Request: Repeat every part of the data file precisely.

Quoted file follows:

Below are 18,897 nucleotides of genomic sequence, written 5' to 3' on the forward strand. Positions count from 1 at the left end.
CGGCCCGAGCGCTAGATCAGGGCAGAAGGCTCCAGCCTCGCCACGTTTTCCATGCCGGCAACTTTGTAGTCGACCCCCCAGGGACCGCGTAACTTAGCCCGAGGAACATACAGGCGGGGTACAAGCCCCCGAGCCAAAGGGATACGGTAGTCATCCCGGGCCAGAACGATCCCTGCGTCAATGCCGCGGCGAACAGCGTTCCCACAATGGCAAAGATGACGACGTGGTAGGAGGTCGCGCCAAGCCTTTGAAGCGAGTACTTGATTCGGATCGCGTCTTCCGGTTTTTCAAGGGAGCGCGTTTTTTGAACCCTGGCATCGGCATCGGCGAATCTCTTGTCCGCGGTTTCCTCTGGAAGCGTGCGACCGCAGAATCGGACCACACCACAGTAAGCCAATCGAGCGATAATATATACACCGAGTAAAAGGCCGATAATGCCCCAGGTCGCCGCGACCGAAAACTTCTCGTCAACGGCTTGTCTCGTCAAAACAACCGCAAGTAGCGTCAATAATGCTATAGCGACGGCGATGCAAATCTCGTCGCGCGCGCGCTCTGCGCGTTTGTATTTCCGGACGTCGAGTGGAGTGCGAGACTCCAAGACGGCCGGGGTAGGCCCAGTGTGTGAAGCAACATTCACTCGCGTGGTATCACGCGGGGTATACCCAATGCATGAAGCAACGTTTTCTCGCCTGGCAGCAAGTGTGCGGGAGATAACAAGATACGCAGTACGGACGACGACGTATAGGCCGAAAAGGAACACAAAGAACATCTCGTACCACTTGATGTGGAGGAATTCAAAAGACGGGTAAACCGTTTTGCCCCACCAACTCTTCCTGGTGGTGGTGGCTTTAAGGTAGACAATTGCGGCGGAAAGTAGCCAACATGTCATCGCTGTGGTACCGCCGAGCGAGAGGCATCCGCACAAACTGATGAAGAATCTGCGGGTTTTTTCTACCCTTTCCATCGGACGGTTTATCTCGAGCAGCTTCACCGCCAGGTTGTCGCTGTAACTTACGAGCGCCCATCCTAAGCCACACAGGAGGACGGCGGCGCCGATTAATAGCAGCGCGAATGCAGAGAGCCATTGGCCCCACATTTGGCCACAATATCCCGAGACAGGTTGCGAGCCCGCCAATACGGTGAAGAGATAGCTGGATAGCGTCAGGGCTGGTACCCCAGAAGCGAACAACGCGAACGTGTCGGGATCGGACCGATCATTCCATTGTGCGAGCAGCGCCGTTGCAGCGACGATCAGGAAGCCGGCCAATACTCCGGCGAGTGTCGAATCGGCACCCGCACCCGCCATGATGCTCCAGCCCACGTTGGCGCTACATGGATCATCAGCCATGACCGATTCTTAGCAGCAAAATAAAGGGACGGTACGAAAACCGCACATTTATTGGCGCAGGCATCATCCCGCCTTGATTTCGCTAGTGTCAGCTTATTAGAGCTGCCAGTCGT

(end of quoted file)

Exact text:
Below are 18,897 nucleotides of genomic sequence, written 5' to 3' on the forward strand. Positions count from 1 at the left end.
CGGCCCGAGCGCTAGATCAGGGCAGAAGGCTCCAGCCTCGCCACGTTTTCCATGCCGGCAACTTTGTAGTCGACCCCCCAGGGACCGCGTAACTTAGCCCGAGGAACATACAGGCGGGGTACAAGCCCCCGAGCCAAAGGGATACGGTAGTCATCCCGGGCCAGAACGATCCCTGCGTCAATGCCGCGGCGAACAGCGTTCCCACAATGGCAAAGATGACGACGTGGTAGGAGGTCGCGCCAAGCCTTTGAAGCGAGTACTTGATTCGGATCGCGTCTTCCGGTTTTTCAAGGGAGCGCGTTTTTTGAACCCTGGCATCGGCATCGGCGAATCTCTTGTCCGCGGTTTCCTCTGGAAGCGTGCGACCGCAGAATCGGACCACACCACAGTAAGCCAATCGAGCGATAATATATACACCGAGTAAAAGGCCGATAATGCCCCAGGTCGCCGCGACCGAAAACTTCTCGTCAACGGCTTGTCTCGTCAAAACAACCGCAAGTAGCGTCAATAATGCTATAGCGACGGCGATGCAAATCTCGTCGCGCGCGCGCTCTGCGCGTTTGTATTTCCGGACGTCGAGTGGAGTGCGAGACTCCAAGACGGCCGGGGTAGGCCCAGTGTGTGAAGCAACATTCACTCGCGTGGTATCACGCGGGGTATACCCAATGCATGAAGCAACGTTTTCTCGCCTGGCAGCAAGTGTGCGGGAGATAACAAGATACGCAGTACGGACGACGACGTATAGGCCGAAAAGGAACACAAAGAACATCTCGTACCACTTGATGTGGAGGAATTCAAAAGACGGGTAAACCGTTTTGCCCCACCAACTCTTCCTGGTGGTGGTGGCTTTAAGGTAGACAATTGCGGCGGAAAGTAGCCAACATGTCATCGCTGTGGTACCGCCGAGCGAGAGGCATCCGCACAAACTGATGAAGAATCTGCGGGTTTTTTCTACCCTTTCCATCGGACGGTTTATCTCGAGCAGCTTCACCGCCAGGTTGTCGCTGTAACTTACGAGCGCCCATCCTAAGCCACACAGGAGGACGGCGGCGCCGATTAATAGCAGCGCGAATGCAGAGAGCCATTGGCCCCACATTTGGCCACAATATCCCGAGACAGGTTGCGAGCCCGCCAATACGGTGAAGAGATAGCTGGATAGCGTCAGGGCTGGTACCCCAGAAGCGAACAACGCGAACGTGTCGGGATCGGACCGATCATTCCATTGTGCGAGCAGCGCCGTTGCAGCGACGATCAGGAAGCCGGCCAATACTCCGGCGAGTGTCGAATCGGCACCCGCACCCGCCATGATGCTCCAGCCCACGTTGGCGCTACATGGATCATCAGCCATGACCGATTCTTAGCAGCAAAATAAAGGGACGGTACGAAAACCGCACATTTATTGGCGCAGGCATCATCCCGCCTTGATTTCGCTAGTGTCAGCTTATTAGAGCTGCCAGTCGT